10 October 2010
The Delegation of the European Union to Egypt has announced its third National Photography Competition, open for all Egyptian amateur photographers. The theme of the 2010 competition is ‘Celebrations’. Contestants are invited to express their individual personal vision of how, what and where Egyptians celebrate. Birth, marriage, death, feasts, personal and professional achievements, feelings, traditions, history, or sport, all feature in Egypt’s rich traditional festivals as testimony to the country’s cultural diversity. A prize of 1,000 Euros awaits the winner, and an SLR digital camera the runner-up. The twelve best photographs will be used in the EU Delegation’s highly prestigious wall calendar for 2011. The thirty best images will be publicly exhibited in a Cairo art gallery, and will be included in a catalogue of Photo competition. The closing date for the Competition is 31 October 2010.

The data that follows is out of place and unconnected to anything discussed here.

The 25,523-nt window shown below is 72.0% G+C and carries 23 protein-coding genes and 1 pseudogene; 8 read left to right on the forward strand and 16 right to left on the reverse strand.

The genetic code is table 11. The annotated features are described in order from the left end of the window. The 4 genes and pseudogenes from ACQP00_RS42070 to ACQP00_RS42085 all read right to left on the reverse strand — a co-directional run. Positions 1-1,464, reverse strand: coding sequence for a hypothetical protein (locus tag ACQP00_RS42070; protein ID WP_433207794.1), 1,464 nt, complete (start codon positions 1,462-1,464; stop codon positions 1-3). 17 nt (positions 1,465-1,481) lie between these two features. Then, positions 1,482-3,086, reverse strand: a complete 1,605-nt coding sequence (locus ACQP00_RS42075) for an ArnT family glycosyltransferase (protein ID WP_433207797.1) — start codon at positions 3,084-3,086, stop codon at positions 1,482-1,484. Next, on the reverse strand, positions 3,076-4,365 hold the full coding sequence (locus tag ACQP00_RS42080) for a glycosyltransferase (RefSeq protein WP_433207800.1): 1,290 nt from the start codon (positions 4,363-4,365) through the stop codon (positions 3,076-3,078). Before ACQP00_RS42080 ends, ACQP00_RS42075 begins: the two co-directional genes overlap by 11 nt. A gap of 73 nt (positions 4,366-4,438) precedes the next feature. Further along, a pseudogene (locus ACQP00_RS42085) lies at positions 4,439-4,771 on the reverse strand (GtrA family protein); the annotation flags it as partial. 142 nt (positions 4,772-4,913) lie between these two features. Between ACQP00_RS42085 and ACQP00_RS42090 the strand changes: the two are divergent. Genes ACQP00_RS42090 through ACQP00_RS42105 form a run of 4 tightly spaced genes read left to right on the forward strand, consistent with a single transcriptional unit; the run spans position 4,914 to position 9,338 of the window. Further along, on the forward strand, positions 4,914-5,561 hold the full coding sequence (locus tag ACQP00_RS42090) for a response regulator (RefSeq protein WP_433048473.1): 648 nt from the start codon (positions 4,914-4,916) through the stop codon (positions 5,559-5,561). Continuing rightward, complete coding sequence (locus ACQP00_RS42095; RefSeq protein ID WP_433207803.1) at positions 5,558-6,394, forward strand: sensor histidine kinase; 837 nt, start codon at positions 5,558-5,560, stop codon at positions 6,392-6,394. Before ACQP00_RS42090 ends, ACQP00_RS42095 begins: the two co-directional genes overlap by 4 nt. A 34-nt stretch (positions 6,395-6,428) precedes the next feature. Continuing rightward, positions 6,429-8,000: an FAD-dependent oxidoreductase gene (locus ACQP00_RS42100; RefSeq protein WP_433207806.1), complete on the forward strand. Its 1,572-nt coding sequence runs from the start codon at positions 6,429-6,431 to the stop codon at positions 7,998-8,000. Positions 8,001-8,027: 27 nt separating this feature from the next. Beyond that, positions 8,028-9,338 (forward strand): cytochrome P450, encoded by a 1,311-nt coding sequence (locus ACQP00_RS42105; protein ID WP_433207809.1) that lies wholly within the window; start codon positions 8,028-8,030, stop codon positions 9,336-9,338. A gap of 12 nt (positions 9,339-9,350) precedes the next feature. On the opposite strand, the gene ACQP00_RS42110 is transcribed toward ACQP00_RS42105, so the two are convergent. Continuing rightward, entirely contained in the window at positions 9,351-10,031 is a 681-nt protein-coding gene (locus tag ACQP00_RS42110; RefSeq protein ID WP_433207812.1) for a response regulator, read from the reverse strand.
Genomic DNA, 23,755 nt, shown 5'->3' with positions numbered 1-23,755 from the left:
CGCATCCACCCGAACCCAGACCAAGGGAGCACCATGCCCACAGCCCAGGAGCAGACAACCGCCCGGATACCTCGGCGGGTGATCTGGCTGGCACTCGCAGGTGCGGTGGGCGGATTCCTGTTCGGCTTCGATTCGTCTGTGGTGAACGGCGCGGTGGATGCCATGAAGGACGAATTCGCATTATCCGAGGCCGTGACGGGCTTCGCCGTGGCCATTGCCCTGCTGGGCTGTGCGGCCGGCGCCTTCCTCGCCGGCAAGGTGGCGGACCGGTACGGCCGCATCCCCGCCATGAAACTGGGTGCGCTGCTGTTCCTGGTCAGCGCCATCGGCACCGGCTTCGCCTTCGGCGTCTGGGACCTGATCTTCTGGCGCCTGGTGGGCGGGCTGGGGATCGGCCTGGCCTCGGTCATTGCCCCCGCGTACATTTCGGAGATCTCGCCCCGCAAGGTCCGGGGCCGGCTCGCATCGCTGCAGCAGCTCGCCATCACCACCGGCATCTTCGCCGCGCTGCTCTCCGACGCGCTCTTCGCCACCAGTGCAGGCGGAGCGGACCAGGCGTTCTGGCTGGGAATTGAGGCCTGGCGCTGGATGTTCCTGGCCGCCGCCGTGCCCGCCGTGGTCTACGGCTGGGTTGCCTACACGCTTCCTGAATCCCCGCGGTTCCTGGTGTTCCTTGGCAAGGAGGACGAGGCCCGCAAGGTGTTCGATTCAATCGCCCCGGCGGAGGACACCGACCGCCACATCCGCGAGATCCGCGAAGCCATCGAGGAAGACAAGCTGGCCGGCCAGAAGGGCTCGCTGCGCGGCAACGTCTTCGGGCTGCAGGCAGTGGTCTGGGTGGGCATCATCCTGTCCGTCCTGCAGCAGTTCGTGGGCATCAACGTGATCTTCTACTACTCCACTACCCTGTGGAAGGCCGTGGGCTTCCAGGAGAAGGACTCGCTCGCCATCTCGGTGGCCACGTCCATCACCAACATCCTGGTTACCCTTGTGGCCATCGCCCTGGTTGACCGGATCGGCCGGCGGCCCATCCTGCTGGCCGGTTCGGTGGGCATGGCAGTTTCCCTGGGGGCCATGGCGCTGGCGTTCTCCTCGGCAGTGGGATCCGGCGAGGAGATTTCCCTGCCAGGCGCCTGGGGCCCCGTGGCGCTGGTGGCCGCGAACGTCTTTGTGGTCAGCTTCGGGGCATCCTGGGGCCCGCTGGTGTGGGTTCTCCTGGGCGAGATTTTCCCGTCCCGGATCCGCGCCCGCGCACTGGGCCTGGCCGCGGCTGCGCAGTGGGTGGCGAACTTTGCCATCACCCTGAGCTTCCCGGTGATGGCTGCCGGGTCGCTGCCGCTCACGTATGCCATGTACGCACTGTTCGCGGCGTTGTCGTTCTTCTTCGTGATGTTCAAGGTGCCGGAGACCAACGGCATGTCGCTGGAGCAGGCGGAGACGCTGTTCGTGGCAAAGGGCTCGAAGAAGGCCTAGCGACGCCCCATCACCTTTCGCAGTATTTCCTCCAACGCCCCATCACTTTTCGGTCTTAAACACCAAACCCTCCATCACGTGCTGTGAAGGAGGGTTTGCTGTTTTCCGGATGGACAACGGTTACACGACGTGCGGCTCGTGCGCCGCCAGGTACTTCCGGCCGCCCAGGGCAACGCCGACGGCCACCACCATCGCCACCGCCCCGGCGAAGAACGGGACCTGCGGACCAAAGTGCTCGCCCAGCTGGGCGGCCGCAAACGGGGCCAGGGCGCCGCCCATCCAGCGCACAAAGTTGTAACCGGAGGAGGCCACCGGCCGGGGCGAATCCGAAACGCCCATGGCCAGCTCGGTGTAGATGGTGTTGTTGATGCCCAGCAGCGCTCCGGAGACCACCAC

Italian Conservation Week
Last month saw an Italian exposition in Cairo showing off Italian excellence in the field of the conservation of cultural heritage. Under the auspices of the project Passato e Presente (Past and Present) the Italian business group Restekna Conservation and Technology set up the exhibition at the premises of the Italian Cultural Institute. Under the title Italian Conservation Week in Egypt, both printed and computerised material illustrating Italian excellence and achievements in Egypt in the field of heritage conservation were displayed. Contributing were conservation firms, research institutions, companies specialising in diagnostics and scientific analyses of cultural heritage, institutions engaged in research in the sector, as well as the two major Italian publishers active in the field of conservation. A workshop was held on “Conservation and Italian technologies for Cultural Heritage”, during which Italian and Egyptian experts in the field of conservation, museology and training took part.